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Evolution and development of the skull morphology of canids: An investigation of morphological integration and heterochrony

Abby Grace Drake, University of Massachusetts Amherst


This dissertation's primary objective was to test for heterochronic patterns and processes, specifically paedomorphism and neoteny within a putative ancestral-descendant pair the wolf, Canis lupus and the dog, Canis familiaris . In addition, patterns of developmental and morphological integration were investigated. Three dimensional landmark-based data were collected on an ontogenetic series of over 700 crania belonging to Canis familiaris (100 breeds) and 310 Canis lupus. Morphometric data analysis was accomplished by the following methods: cranial shape centroid and geometric mean differences, ontogenetic allometric regression, common principal component analysis (Flury, 1988), shared correlation matrix structure (SCMS), and Heterochronic Prediction and Diagnosis (Williams, 2001, Williams et al., 2003). Heterochronic processes, including neoteny, do not describe the evolution of most dog breeds examined, although adults of a few breeds are paedomorphic, meaning they exhibit cranial morphology similar to juvenile wolves. However, there is a wide diversity of skull shapes within the globally paedomorphic breeds. Not all dog breed crania conform to the predicted cranial shape expected from a heterochronically derived descendant of Canis lupus. Some breeds' crania are indeed morphological snapshots from wolf ontogeny, having the same shape and size as a juvenile or an adult wolf. Other breeds may have a cranial shape similar to a particular stage in the wolf's ontogeny but, because of the dissociation of size and shape, their crania are not similar in size to those of the wolf at that ontogenetic stage. Still other breeds are neomorphic, i.e. similar to no stage along the wolf ontogenetic trajectory. The evolution of Afghans, Appenseller Sennenhunds, Bernese Mountain Dogs, German Shepherds, Labradors and Newfoundlands is best modeled via the heterochronic process proportioned dwarfism. Chihuahuas are the only small breed well modeled by a heterochronic process of proportioned dwarfism. St. Bernards as well as Fox Terriers, French Bulldogs, and Pugs were not well described by any heterochronic model. During canid ontogeny, pattern and intensity of integration among cranial elements varies and adult and neonatal patterns are each unique. Ancestral patterns of developmental integration do not predict Canis familiaris integration.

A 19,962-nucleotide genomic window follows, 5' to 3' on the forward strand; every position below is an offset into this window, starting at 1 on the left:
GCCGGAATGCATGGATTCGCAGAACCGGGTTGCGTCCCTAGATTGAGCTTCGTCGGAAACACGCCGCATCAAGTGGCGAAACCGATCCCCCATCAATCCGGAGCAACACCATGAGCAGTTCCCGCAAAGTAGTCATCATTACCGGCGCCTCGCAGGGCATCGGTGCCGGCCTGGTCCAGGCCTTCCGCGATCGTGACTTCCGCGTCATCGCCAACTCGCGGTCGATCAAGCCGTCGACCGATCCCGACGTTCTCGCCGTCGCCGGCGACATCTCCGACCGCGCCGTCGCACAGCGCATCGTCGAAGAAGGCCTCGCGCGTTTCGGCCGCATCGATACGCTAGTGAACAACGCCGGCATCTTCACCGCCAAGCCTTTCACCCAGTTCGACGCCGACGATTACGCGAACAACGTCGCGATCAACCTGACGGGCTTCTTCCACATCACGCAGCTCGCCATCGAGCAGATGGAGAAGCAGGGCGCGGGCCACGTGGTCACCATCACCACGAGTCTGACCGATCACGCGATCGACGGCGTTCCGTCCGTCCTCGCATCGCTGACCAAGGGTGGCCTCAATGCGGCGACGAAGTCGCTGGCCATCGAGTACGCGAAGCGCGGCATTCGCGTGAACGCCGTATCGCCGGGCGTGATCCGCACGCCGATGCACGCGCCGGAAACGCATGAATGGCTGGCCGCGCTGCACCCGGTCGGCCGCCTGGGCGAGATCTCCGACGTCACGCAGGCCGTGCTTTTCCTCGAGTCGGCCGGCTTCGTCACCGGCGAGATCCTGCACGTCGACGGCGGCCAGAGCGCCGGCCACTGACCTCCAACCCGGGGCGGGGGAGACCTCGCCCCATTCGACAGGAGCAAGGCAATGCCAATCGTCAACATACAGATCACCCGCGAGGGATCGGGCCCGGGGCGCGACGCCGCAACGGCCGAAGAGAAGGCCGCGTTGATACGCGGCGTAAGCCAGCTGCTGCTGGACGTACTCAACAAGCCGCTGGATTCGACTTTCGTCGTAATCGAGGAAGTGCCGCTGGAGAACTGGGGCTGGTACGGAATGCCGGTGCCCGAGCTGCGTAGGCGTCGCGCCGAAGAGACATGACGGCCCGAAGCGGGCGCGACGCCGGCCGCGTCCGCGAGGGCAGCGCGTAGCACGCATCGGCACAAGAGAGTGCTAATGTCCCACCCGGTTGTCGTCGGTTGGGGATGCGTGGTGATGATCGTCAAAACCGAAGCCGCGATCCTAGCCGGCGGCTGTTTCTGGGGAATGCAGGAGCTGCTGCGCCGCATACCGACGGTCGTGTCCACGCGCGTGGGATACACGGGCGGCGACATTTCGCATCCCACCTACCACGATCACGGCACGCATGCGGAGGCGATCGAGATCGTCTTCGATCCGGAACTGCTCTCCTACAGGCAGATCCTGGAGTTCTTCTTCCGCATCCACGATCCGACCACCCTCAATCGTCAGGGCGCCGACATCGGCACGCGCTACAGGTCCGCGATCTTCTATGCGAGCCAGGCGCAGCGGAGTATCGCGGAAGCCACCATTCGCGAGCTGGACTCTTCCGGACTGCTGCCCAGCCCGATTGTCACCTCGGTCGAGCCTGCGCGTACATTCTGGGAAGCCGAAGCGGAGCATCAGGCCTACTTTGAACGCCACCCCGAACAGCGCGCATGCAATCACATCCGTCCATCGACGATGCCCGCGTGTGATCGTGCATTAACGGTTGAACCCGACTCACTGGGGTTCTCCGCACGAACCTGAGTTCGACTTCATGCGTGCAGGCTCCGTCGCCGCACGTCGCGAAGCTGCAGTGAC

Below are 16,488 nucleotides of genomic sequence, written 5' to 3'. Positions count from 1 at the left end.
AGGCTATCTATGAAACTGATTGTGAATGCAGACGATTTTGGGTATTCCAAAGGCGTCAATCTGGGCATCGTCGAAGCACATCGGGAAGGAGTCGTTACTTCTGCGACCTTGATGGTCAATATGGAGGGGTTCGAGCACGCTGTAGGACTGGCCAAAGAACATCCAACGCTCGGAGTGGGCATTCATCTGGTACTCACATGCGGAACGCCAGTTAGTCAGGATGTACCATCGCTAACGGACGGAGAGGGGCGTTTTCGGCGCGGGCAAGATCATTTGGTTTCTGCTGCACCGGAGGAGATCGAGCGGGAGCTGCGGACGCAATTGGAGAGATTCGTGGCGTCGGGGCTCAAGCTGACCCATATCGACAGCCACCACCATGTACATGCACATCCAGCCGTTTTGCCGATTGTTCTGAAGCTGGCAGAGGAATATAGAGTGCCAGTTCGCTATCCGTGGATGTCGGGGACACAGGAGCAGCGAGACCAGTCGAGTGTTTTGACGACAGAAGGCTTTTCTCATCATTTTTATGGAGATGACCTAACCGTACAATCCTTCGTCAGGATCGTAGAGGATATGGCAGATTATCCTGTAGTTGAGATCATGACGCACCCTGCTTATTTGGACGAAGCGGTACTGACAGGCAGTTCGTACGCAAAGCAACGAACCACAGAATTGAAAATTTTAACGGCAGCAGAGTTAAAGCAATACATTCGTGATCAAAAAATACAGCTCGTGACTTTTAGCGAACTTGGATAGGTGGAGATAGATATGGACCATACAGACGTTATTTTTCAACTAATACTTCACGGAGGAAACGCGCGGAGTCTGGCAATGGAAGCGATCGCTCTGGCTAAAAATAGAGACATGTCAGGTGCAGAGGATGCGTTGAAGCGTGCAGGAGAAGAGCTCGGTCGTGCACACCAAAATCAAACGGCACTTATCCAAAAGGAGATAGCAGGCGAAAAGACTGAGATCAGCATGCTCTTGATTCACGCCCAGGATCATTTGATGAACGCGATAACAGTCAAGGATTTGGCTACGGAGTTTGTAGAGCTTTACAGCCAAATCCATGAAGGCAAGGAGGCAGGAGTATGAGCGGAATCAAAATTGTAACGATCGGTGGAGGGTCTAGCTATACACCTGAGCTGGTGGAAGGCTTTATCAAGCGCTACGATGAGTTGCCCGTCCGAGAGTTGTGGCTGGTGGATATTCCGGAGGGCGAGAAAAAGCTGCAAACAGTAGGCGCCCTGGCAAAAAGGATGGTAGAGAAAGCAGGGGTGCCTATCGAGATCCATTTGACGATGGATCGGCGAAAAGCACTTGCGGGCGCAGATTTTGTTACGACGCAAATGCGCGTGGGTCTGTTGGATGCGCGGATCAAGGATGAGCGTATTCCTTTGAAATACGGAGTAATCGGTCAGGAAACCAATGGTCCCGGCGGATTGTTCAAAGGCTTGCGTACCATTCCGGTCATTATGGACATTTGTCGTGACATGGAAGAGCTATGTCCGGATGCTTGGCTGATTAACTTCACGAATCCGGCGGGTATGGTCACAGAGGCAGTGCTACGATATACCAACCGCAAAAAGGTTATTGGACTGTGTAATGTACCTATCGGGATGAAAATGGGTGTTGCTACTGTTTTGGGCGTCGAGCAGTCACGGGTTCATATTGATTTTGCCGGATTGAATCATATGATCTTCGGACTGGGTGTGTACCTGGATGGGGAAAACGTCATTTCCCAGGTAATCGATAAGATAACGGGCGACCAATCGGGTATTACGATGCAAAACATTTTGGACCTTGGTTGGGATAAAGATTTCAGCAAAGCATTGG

Subject Area

Zoology|Anatomy & physiology

Recommended Citation

Drake, Abby Grace, "Evolution and development of the skull morphology of canids: An investigation of morphological integration and heterochrony" (2004). Doctoral Dissertations Available from Proquest. AAI3136721.